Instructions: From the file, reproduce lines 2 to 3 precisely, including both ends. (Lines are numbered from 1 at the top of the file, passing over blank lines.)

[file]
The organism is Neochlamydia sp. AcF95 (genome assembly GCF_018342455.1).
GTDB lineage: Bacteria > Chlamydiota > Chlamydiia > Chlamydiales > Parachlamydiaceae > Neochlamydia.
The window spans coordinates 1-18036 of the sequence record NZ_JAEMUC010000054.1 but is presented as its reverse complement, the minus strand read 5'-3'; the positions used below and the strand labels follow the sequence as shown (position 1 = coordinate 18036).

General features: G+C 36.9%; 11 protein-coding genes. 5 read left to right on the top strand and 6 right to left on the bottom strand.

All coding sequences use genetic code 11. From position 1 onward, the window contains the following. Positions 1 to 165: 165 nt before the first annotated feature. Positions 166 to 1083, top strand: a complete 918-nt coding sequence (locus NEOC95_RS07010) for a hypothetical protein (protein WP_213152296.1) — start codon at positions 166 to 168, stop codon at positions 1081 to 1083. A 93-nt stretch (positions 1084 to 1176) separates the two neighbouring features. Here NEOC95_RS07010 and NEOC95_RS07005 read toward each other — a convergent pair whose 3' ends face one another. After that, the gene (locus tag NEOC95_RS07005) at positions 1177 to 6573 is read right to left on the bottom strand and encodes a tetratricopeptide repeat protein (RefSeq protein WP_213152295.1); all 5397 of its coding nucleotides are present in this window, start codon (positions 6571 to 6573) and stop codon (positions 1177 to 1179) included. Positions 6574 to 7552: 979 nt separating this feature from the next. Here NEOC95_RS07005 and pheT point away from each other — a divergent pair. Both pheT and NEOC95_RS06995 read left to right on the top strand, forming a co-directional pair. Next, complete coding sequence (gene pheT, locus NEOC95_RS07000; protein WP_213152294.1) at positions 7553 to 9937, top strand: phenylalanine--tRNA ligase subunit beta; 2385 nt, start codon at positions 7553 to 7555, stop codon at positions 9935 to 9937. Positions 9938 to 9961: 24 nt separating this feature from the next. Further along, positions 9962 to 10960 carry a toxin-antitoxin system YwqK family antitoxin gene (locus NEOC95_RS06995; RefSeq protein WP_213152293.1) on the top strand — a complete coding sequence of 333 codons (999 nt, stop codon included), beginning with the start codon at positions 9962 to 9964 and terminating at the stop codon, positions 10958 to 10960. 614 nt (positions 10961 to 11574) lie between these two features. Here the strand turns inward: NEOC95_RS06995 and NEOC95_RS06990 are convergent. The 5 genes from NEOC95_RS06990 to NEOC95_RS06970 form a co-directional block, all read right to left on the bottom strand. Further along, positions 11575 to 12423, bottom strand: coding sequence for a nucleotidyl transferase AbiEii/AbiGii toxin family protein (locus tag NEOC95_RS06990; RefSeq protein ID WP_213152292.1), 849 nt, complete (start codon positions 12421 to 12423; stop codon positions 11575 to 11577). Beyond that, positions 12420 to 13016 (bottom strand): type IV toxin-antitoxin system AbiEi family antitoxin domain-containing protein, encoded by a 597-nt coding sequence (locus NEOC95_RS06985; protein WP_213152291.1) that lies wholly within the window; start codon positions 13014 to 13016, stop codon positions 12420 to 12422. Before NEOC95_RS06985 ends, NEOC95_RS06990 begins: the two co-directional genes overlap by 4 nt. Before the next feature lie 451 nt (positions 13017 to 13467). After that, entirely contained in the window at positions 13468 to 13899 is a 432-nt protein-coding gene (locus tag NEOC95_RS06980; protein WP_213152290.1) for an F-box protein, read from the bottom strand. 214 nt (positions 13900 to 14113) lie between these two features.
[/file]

GTDB lineage: Bacteria > Chlamydiota > Chlamydiia > Chlamydiales > Parachlamydiaceae > Neochlamydia.
The window spans coordinates 1-18036 of the sequence record NZ_JAEMUC010000054.1 but is presented as its reverse complement, the minus strand read 5'-3'; the positions used below and the strand labels follow the sequence as shown (position 1 = coordinate 18036).